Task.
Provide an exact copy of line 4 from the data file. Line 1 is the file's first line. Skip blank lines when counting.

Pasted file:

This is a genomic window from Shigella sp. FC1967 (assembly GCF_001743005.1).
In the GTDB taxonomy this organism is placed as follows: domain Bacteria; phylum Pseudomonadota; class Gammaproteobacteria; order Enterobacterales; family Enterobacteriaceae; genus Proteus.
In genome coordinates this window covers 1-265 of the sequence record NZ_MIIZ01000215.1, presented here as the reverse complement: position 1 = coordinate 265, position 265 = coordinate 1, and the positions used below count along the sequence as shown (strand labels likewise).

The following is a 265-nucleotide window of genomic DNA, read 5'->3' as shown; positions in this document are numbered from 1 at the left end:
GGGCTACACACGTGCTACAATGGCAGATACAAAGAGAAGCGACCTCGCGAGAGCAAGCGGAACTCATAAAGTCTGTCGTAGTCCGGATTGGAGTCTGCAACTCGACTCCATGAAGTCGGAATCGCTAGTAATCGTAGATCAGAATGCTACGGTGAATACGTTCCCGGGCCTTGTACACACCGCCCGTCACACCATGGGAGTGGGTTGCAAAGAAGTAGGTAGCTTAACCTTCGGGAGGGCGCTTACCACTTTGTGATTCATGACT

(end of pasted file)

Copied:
The following is a 265-nucleotide window of genomic DNA, read 5'->3' as shown; positions in this document are numbered from 1 at the left end: